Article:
It can be said that there are three basic types of loyalty, the most powerful being emotive and progressively decreasing until you reach inertial. They can be defined as follows:

• Emotive Loyalist: Emotive loyalty is the strongest, most long-lasting and of the greatest likelihood to result in your clients becoming ambassadors for your cause. It is interesting to note that current business measurement now assesses loyalty by a client’s likelihood to recommend you rather than the other way around. Clients who have deep loyalty generate 80% of positive word of mouth. These clients are loyal to a particular brand, irrespective of the functional attributes. This bond forms by exceeding their zone of tolerance for expected performance repeatedly, and also by appealing to their values, ego and sensibilities. These customers are committed, and will seek you out. They associate with you at an emotional level and are proud of their connection with you. Apple carries a lot of customers who have deep emotive loyalty. (see: videos below)

• Functional loyalist: They only stay with you because you are meeting their needs today. This is often because the product or service that you offer is considered superior to other suppliers. It’s a logical recognition of your unique selling proposition. Attaining functional loyalty occurs when you’re able to offer something unique that creates an advantage over what other suppliers offer today. These customers are likely to stay with you if you continue to outperform other suppliers.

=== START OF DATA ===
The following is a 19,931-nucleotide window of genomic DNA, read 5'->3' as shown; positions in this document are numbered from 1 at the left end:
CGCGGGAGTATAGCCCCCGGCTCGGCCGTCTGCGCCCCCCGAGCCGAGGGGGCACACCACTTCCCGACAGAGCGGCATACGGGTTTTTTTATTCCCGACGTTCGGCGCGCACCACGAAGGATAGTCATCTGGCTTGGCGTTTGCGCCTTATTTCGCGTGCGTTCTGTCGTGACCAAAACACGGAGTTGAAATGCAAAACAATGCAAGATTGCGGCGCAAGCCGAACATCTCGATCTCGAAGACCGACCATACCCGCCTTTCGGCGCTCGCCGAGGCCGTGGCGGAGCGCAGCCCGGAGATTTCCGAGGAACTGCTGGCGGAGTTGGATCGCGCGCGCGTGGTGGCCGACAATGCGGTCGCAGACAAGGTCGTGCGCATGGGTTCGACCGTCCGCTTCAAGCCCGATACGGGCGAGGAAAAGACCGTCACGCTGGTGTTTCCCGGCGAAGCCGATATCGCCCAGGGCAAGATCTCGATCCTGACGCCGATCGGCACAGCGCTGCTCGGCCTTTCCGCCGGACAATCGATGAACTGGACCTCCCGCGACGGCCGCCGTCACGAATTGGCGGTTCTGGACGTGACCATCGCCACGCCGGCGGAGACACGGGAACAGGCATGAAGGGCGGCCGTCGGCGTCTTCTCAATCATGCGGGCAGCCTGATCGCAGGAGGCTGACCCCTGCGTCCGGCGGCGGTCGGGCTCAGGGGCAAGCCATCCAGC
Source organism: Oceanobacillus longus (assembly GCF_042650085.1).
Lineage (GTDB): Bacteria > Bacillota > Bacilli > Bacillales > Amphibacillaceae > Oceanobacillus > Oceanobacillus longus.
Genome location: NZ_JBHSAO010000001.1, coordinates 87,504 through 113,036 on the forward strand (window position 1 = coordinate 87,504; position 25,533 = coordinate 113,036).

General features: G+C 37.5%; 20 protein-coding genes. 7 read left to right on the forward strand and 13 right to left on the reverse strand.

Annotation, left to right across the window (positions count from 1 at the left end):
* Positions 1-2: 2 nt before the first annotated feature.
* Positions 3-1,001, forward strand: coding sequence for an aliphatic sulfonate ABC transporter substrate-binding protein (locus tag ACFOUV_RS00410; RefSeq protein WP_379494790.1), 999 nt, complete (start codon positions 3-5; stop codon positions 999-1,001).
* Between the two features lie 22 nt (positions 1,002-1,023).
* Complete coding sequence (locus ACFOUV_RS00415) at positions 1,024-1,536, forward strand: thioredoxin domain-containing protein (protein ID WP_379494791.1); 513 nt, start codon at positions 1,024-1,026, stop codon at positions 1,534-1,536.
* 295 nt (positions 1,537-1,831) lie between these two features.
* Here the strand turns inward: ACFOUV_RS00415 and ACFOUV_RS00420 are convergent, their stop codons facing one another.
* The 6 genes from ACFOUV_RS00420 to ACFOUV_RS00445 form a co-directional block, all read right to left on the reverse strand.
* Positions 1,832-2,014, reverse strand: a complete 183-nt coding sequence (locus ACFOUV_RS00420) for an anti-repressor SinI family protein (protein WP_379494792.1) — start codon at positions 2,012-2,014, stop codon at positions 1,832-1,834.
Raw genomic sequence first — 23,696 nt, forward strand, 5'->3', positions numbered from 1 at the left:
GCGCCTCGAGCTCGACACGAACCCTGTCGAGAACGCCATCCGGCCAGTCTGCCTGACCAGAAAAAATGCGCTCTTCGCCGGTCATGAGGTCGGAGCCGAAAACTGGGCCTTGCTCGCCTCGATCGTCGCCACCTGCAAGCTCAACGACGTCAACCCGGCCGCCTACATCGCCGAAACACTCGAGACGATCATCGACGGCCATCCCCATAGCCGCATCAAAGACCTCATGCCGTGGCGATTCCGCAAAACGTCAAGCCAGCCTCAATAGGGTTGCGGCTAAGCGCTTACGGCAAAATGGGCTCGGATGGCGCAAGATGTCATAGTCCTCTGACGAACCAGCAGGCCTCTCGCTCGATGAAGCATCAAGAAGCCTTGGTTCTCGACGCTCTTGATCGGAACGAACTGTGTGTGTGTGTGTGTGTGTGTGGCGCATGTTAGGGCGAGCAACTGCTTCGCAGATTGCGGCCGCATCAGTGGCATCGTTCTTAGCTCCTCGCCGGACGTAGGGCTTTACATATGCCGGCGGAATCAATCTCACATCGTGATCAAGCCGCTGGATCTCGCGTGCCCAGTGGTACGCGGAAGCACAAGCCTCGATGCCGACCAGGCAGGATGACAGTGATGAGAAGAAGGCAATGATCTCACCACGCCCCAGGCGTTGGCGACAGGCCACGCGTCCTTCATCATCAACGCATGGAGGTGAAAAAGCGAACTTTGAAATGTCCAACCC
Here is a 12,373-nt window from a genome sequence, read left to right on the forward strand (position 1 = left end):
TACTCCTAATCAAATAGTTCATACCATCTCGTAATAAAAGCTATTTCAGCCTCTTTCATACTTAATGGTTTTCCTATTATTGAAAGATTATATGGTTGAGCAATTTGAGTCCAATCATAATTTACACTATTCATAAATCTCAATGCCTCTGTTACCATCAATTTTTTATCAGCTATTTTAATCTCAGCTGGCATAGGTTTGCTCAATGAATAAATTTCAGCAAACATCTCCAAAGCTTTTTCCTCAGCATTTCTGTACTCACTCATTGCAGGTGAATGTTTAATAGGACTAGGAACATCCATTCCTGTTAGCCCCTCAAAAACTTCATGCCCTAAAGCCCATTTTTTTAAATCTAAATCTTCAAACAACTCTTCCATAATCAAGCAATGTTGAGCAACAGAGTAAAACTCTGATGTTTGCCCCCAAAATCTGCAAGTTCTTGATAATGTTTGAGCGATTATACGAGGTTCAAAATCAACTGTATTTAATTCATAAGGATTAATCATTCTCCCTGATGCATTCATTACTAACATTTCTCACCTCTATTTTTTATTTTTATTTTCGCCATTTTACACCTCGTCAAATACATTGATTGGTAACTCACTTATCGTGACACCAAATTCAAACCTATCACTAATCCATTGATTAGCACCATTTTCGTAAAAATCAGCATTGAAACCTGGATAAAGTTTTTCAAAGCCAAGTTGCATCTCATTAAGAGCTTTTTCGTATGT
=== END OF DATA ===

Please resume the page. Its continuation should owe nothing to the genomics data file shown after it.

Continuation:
• Inertial loyalist (complacent): Inertial loyalty is by far the lowest on the chain. They haven’t chosen you because they are believers or because they believe your products are superior. There is a lack of compelling reasons to stay, still they are simply not motivated enough to find a different supplier. This relationship could have been initiated through a momentary convenience or through some other temporary opportunity. These clients stay because they lack the motivation to leave.

The further you go down the list, the greater the susceptibility to alternative suppliers. However, the further you go up the list, the greater the responsibility to deliver on the expectations of the relationship. The opportunity is always there to upgrade your clients to high tiers. Moving from inertial to functional requires delivering clear advantages either in terms of price, product advantage or best total solution. Once clients recognize the functional advantage, it means they understand your value proposition. Only then do you have the opportunity to appeal at a deeper level and build a relationship that will cause them to sell you and your products without even being asked.

One of the greatest advantages in business is to have clients who can’t help but tell other people about you because of how deeply they believe in you and what you’re all about.

Things apple fanatics say: part 1 & 2

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Categories: Strategic Planning